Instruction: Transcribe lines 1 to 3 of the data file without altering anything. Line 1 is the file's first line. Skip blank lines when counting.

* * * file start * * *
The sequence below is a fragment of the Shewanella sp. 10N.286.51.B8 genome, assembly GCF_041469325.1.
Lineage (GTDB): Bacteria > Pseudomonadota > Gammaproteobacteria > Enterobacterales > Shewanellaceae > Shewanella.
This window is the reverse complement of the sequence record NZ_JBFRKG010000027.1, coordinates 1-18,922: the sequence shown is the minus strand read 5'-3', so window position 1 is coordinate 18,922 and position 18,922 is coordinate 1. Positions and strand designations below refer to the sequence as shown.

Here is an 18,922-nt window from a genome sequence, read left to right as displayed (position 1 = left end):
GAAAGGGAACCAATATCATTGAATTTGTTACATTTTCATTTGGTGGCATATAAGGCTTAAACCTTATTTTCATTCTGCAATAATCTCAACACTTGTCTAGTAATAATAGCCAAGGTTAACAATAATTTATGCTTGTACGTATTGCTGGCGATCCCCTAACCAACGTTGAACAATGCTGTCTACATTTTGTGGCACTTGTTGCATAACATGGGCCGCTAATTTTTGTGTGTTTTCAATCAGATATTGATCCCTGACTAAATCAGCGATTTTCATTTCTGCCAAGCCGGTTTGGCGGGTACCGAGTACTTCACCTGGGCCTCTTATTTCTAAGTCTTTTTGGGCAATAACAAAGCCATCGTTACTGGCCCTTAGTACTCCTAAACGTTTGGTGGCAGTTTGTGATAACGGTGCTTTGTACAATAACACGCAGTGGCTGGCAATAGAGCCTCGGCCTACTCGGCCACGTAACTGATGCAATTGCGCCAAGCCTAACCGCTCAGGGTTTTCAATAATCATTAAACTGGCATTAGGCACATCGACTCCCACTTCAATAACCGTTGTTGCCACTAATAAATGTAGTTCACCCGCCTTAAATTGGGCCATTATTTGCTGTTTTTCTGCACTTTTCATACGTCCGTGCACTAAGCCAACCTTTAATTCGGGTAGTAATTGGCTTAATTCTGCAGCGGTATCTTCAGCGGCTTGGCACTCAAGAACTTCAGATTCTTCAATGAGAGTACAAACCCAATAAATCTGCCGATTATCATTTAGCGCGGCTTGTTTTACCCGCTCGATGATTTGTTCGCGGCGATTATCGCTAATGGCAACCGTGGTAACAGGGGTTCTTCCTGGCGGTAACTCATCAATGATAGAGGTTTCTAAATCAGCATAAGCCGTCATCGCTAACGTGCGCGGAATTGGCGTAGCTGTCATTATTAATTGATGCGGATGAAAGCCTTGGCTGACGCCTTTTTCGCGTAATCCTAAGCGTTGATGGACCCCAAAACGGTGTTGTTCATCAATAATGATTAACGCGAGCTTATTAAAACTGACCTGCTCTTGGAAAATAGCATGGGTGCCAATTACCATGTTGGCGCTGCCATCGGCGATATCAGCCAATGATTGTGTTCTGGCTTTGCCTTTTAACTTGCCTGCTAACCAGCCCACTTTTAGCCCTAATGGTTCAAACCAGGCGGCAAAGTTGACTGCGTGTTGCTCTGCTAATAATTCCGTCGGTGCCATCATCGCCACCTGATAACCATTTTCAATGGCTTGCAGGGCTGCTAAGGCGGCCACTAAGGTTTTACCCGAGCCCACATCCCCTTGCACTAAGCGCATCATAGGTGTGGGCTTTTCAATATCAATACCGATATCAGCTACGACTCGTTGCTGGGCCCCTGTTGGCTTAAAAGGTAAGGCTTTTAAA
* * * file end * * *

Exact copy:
The sequence below is a fragment of the Shewanella sp. 10N.286.51.B8 genome, assembly GCF_041469325.1.
Lineage (GTDB): Bacteria > Pseudomonadota > Gammaproteobacteria > Enterobacterales > Shewanellaceae > Shewanella.
This window is the reverse complement of the sequence record NZ_JBFRKG010000027.1, coordinates 1-18,922: the sequence shown is the minus strand read 5'-3', so window position 1 is coordinate 18,922 and position 18,922 is coordinate 1. Positions and strand designations below refer to the sequence as shown.